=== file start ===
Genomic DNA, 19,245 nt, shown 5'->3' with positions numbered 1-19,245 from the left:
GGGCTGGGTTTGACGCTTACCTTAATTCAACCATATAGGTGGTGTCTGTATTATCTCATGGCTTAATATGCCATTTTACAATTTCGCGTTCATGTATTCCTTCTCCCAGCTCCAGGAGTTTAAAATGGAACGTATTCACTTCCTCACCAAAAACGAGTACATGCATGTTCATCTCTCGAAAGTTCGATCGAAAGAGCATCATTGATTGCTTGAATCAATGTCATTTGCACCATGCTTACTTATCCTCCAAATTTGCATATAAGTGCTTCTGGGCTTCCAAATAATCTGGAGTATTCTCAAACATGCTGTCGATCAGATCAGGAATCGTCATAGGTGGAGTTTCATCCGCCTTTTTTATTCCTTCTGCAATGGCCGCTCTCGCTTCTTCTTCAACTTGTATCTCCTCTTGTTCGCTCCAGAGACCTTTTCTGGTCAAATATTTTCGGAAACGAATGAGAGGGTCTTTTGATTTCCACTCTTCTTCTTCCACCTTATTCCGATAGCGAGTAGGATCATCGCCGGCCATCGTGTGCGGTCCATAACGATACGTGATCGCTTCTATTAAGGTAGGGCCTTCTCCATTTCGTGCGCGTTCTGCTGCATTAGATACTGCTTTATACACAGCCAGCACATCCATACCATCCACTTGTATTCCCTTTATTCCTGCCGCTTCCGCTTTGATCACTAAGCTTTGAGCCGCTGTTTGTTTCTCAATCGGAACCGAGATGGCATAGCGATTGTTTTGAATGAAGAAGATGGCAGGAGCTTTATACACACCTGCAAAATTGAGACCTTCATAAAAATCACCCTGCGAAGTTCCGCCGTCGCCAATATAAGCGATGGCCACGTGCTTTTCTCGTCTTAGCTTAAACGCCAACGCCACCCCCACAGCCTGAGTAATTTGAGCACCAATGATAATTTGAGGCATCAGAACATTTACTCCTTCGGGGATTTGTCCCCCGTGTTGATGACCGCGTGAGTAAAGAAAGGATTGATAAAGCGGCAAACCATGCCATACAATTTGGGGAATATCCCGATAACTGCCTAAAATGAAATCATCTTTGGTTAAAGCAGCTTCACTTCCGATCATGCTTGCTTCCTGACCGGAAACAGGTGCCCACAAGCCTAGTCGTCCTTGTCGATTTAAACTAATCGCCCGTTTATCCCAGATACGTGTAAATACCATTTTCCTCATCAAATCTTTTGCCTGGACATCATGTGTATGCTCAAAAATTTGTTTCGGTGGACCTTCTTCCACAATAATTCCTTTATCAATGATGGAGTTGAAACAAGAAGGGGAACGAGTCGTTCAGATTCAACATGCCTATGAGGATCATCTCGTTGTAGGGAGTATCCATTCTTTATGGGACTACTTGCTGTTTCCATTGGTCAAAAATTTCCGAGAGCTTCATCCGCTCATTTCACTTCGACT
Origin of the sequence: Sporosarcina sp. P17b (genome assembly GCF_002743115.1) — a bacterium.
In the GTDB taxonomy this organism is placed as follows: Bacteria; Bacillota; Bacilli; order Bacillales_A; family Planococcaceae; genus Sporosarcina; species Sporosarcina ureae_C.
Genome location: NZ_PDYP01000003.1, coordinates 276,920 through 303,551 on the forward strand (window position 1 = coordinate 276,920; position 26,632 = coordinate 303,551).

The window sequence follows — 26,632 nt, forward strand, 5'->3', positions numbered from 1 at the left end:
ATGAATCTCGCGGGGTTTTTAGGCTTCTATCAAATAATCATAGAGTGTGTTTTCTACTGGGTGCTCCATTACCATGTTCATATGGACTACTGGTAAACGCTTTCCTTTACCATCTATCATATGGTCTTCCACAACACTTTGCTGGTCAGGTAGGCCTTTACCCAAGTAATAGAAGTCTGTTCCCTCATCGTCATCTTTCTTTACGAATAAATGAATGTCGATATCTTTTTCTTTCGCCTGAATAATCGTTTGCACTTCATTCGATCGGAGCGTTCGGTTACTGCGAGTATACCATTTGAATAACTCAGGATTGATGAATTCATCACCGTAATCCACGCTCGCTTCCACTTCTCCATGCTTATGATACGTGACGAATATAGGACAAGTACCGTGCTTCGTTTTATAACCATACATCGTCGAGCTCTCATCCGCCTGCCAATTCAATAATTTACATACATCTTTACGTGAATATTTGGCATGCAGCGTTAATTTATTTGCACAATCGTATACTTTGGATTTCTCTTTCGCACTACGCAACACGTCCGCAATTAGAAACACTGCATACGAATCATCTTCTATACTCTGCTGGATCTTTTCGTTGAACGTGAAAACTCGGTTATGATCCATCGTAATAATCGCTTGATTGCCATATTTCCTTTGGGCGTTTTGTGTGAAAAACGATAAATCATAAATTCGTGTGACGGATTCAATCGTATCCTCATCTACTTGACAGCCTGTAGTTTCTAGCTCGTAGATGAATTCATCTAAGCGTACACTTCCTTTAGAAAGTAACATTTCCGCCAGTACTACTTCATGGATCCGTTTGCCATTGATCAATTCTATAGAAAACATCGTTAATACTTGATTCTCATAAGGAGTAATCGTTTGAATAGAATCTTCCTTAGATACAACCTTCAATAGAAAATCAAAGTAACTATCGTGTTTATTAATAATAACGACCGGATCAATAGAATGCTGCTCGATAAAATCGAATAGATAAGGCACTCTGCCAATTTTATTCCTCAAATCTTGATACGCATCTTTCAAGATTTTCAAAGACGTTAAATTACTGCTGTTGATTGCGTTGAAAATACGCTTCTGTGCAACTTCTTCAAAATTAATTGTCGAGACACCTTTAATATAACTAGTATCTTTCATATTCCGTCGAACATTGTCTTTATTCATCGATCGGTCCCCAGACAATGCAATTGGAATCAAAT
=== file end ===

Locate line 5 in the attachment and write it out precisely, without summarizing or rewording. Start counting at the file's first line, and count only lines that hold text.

Genome location: NZ_PDYP01000003.1, coordinates 276,920 through 303,551 on the forward strand (window position 1 = coordinate 276,920; position 26,632 = coordinate 303,551).